Thomas V. H. Hagen says that cinemas became an arena that contributed to preserving democratic values during the second world war. His new doctoral thesis opposes earlier studies about cinemas in Norway under the Nazi dictatorship.
"The cinema was not just for entertainment. It had a large political and social significance during the war. Cinemas became a bastion of resistance for oppressed Norwegians," Thomas V. H. Hagen says.
He recently defended his doctoral thesis titled "Folkefellesskap, forlystelse og hverdagsmotstand: Kino i Norge 1940–1945" (People community, entertainment and everyday resistance: cinemas in Norway 1940-1945) at the University of Agder. The thesis shows that the cinema got a new political significance during the war, not as a German propaganda centre but as an arena for resistance against the occupant.
The new doctor has studied the cinema as a meeting place and informal arena of discussion as viewed by propagandists (NS and Germans), politicians, the cinema audience and the cinema industry. Hagen has not analysed form and content of individual movies, nor has he studied reviews and reception of movies shown during the war.
"I have studied the cinema as a place and as a business, and as a topic of discussion and area of politics. During the war, the cinema was a place for secret conversations. That way, it functioned as a democratic place of resistance," the researcher says.
The Norwegian movie magazine Norsk Kinoblad, illegal newspapers, archives from the Norwegian government’s movie directorate, the Reich Commissariat’s culture department and German intelligence reports have been some of Hagen’s most important sources.
"The goal was to create new knowledge of the cinema’s importance for Norwegian and German forces in Norway during the war," Hagen says.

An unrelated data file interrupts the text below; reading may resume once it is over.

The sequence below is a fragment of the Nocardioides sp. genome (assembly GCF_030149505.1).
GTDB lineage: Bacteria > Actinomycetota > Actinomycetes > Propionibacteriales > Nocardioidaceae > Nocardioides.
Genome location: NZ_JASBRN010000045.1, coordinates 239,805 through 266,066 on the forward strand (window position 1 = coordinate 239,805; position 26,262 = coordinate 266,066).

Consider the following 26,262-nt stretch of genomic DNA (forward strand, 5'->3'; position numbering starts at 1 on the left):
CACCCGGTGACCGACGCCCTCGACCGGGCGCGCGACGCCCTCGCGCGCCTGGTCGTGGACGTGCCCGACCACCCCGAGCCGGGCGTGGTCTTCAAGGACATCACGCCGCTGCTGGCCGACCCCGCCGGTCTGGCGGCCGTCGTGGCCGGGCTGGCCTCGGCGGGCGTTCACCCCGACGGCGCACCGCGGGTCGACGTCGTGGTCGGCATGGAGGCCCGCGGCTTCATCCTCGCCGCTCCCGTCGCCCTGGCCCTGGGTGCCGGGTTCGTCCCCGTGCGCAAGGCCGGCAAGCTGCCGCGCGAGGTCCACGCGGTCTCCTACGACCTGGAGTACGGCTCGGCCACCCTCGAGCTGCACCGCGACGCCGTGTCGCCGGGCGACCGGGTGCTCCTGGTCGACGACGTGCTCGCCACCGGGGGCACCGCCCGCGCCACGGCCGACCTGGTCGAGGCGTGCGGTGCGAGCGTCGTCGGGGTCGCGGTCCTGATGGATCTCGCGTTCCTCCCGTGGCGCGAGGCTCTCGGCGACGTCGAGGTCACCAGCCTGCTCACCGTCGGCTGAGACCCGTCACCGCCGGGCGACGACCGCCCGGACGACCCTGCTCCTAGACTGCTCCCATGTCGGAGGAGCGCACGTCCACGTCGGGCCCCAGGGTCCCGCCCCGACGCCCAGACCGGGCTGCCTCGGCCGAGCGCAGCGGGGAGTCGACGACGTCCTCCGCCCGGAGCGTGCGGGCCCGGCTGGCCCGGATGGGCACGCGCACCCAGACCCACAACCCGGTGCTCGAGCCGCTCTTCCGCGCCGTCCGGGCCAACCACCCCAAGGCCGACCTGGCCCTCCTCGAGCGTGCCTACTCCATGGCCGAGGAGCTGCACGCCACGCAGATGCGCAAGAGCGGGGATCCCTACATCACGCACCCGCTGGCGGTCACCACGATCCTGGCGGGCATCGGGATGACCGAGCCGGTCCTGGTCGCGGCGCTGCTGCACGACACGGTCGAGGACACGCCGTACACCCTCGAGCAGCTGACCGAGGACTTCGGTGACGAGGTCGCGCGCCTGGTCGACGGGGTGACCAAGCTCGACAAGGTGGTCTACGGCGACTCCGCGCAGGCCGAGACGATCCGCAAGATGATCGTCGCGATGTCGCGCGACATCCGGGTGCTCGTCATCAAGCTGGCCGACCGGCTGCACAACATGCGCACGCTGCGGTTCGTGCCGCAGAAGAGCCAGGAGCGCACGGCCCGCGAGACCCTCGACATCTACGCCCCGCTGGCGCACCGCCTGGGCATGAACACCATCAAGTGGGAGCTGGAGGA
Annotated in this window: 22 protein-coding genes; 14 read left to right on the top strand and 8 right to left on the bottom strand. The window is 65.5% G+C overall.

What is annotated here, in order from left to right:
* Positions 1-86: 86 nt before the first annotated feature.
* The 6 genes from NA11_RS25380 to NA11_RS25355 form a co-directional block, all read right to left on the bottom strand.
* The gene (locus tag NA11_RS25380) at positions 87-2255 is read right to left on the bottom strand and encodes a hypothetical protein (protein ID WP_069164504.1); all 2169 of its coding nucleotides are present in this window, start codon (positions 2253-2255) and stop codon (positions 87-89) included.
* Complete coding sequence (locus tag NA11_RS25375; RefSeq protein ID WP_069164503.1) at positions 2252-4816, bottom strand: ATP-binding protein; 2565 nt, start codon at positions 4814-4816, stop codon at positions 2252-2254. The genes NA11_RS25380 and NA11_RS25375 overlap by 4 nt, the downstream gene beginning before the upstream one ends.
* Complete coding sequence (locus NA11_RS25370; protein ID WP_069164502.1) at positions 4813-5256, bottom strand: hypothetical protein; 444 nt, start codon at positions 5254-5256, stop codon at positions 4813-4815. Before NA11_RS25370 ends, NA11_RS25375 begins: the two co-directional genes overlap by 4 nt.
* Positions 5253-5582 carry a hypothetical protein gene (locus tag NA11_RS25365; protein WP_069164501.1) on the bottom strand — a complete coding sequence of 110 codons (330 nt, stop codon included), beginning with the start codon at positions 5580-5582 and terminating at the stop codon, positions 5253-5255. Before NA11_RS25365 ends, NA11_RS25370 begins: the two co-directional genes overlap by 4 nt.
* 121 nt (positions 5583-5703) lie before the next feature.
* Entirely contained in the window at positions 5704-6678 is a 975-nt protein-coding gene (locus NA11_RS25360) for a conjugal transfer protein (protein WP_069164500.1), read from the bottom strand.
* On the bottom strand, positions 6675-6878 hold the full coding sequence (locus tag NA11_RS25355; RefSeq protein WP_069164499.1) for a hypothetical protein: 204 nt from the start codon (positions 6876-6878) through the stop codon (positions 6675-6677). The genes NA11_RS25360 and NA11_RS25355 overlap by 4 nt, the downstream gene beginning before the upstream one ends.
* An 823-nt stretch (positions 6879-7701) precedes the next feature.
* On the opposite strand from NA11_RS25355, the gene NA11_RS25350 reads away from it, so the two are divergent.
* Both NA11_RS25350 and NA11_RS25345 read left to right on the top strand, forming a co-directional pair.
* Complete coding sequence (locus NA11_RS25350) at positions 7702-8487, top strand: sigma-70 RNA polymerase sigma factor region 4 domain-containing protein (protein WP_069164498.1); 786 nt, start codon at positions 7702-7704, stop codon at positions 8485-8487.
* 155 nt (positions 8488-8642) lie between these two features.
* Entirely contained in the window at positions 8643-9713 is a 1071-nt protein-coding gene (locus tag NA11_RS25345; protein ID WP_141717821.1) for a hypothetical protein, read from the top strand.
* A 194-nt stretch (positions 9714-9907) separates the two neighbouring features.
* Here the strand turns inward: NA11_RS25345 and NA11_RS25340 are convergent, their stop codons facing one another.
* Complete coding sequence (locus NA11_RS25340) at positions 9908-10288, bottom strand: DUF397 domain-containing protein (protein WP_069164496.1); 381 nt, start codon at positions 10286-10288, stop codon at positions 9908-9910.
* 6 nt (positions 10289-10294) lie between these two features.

German intelligence reports show that the German intelligence agency used to place agents in the cinemas during showings. Any outbursts or incidents during showings were extensively reported and documented.
"If there were German agents present, the Norwegian cinema audience would be aware of it. If any pre-movies or commercials containing German propaganda were shown, the audience would boo loudly. When no Germans were present, there was less booing. There was no point in booing when the people they were booing were not there,” Hagen says.
Instead of the traditional term "holdningskamp" (demonstrating defiance), Hagen uses the word "hverdagsmotstand" (everyday resistance) to capture the ideologic fight in the cinema. The term is based on the anthropologist James C. Scott’s work and his theories about public resistance.
"’Hverdagsmotstand’ is the most basic form of resistance. It is spontaneous, eludes the government’s control and is dependent on having a common area. The resistance was expressed through obstinacy towards the occupant’s command, as a silent protest during movie showings but also through loud booing in the cinema,” Hagen says.
The everyday resistance was usually symbolic and could be expressed in conversations where the content was hidden from the rulers. Slander and verbal character assassinations that undermined people with authority and power were common.